My name is Liz Bruenig, and I’m a writer from Arlington, Texas. I met my husband, Matt, on our high school debate team; his website is here, and if you’re more into numbers and quantities than letters and qualities, you should check it out. Or even if not.
Before either of us had websites to hock, we were high school and then college students putting in hours at the library (thrilling.) I graduated from Brandeis University in 2013, and attended Cambridge University on a Marshall Scholarship, where I earned my MPhil in Christian Theology with a focus on Christian ethics in 2014. I returned to a doctoral program at Brown University in religion and philosophy, but I dropped out and became a magazine writer after a semester. There’s a whole story there, but the point is that’s how I got into the biz.
I started writing at the ten-thousandth iteration of The New Republic in the winter of 2015. By then, my longtime boyfriend (still Matt) was my husband, and in fall of that year, we found out I was pregnant with our first baby. Then we found out The New Republic was being put up for sale. There’s a whole story there, too, but the point is that’s how I really got familiar with the biz.
I took a job as an assistant editor in The Washington Post’s Outlook/PostEverything section — a fun, interesting little nook inside the Post’s venerable newsroom set aside for well-argued essays and personal reflections. I had nearly no writing experience and absolutely no editing experience, so over the next few years — including the run-up to the 2016 election and its aftermath — I learned on the job. I had a blast, and a baby.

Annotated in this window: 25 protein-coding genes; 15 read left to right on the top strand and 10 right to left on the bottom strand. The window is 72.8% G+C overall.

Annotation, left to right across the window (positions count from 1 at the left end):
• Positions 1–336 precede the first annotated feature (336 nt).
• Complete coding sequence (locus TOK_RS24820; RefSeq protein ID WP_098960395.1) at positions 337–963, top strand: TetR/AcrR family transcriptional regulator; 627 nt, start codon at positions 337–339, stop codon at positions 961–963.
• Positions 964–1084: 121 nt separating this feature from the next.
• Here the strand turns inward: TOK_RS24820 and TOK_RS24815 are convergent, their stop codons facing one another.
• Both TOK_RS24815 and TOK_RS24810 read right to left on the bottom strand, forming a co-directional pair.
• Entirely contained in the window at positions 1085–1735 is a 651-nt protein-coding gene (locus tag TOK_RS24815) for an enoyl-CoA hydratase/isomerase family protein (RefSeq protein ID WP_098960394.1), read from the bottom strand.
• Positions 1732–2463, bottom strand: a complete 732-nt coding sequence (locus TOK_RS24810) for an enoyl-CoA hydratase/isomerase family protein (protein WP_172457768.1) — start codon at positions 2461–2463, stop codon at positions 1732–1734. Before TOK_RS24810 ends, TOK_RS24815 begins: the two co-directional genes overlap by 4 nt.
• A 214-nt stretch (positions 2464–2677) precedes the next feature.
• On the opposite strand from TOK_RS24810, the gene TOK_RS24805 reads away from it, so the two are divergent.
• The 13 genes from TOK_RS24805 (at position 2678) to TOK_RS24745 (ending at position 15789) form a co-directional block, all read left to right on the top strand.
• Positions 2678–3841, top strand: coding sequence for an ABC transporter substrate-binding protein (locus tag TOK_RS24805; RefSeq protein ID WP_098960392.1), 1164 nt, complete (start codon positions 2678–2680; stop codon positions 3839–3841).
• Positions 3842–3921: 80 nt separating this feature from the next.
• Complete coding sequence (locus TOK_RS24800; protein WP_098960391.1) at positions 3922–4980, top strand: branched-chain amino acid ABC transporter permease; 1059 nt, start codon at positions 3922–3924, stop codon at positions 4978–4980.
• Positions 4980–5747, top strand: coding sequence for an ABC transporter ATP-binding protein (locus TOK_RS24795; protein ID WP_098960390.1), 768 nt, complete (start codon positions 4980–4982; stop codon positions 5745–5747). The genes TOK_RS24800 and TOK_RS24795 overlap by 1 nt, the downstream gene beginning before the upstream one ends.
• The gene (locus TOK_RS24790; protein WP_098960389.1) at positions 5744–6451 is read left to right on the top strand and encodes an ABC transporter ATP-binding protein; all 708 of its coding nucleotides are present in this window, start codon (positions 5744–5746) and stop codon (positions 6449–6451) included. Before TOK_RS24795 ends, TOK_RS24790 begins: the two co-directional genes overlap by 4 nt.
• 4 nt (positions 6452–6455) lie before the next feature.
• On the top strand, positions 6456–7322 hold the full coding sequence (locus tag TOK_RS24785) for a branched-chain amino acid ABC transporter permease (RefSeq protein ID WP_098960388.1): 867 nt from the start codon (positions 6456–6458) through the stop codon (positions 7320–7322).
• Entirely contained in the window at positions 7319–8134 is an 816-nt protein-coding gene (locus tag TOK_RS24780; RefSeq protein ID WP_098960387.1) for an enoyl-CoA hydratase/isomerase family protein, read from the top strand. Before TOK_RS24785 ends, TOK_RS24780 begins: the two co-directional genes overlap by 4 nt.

By 2018, I was writing in the Post’s Opinion section. That fall, a couple of special things happened: I published What Do We Owe Her Now?, an investigation of an unprosecuted gang rape that took place in my hometown in 2006, and we found out I was pregnant (again; different baby). In 2019, another pair of special things: I was named a finalist for the Pulitzer Prize in feature writing for my story, and I had my second baby. I also taught a course at Georgetown University entitled Telling the Truth, about why that task isn’t as morally simple as it seems in journalism.
In 2020, I took a job as an opinion writer with The New York Times. At the Times, I developed what I now consider the mainstay of my craft: reported opinion essays, which combine what I love about reporting (fresh, investigative, vital, surprising information), opinion (I appreciate the opportunity to be upfront and transparent with my readers about what I think), and essays (gorgeous writing, or as close as I can get to it). After covering a rollercoaster election year, a pandemic, and a last-minute federal execution spree, I accepted a job with The Atlantic in 2021.
Here at The Atlantic, I’ve had fun covering dangerous liaisons at Yale Law School, the trouble with ‘innocentric’ death penalty activism, and the mystery illness that felled mid-Atlantic songbirds just as COVID-19 looked as though it might relent. I have other irons in the fire, two kids to lasso, and a podcast with my husband (still Matt), too.